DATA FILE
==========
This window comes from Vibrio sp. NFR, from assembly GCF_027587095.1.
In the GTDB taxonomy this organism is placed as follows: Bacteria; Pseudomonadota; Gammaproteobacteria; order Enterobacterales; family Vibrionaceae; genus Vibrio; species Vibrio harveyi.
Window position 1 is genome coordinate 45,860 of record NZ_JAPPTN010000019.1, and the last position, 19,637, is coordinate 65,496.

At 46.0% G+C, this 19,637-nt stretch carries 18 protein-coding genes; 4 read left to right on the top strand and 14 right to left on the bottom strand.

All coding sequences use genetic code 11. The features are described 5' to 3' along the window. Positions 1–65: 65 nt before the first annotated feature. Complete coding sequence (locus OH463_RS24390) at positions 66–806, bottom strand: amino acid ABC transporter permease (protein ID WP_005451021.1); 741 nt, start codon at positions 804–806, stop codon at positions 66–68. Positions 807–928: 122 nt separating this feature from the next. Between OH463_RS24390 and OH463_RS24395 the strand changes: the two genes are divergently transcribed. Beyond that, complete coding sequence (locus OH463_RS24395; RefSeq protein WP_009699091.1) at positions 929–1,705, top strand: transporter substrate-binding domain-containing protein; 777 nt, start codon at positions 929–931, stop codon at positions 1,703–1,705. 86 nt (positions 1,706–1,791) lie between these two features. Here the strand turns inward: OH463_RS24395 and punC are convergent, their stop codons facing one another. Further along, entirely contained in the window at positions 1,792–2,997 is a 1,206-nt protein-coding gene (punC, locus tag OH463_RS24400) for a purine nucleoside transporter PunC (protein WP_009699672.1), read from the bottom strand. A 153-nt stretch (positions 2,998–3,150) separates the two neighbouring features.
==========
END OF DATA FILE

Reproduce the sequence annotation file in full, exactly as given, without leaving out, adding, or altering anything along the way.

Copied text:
This window comes from Vibrio sp. NFR, from assembly GCF_027587095.1.
In the GTDB taxonomy this organism is placed as follows: Bacteria; Pseudomonadota; Gammaproteobacteria; order Enterobacterales; family Vibrionaceae; genus Vibrio; species Vibrio harveyi.
Window position 1 is genome coordinate 45,860 of record NZ_JAPPTN010000019.1, and the last position, 19,637, is coordinate 65,496.

At 46.0% G+C, this 19,637-nt stretch carries 18 protein-coding genes; 4 read left to right on the top strand and 14 right to left on the bottom strand.

All coding sequences use genetic code 11. The features are described 5' to 3' along the window. Positions 1–65: 65 nt before the first annotated feature. Complete coding sequence (locus OH463_RS24390) at positions 66–806, bottom strand: amino acid ABC transporter permease (protein ID WP_005451021.1); 741 nt, start codon at positions 804–806, stop codon at positions 66–68. Positions 807–928: 122 nt separating this feature from the next. Between OH463_RS24390 and OH463_RS24395 the strand changes: the two genes are divergently transcribed. Beyond that, complete coding sequence (locus OH463_RS24395; RefSeq protein WP_009699091.1) at positions 929–1,705, top strand: transporter substrate-binding domain-containing protein; 777 nt, start codon at positions 929–931, stop codon at positions 1,703–1,705. 86 nt (positions 1,706–1,791) lie between these two features. Here the strand turns inward: OH463_RS24395 and punC are convergent, their stop codons facing one another. Further along, entirely contained in the window at positions 1,792–2,997 is a 1,206-nt protein-coding gene (punC, locus tag OH463_RS24400) for a purine nucleoside transporter PunC (protein WP_009699672.1), read from the bottom strand. A 153-nt stretch (positions 2,998–3,150) separates the two neighbouring features.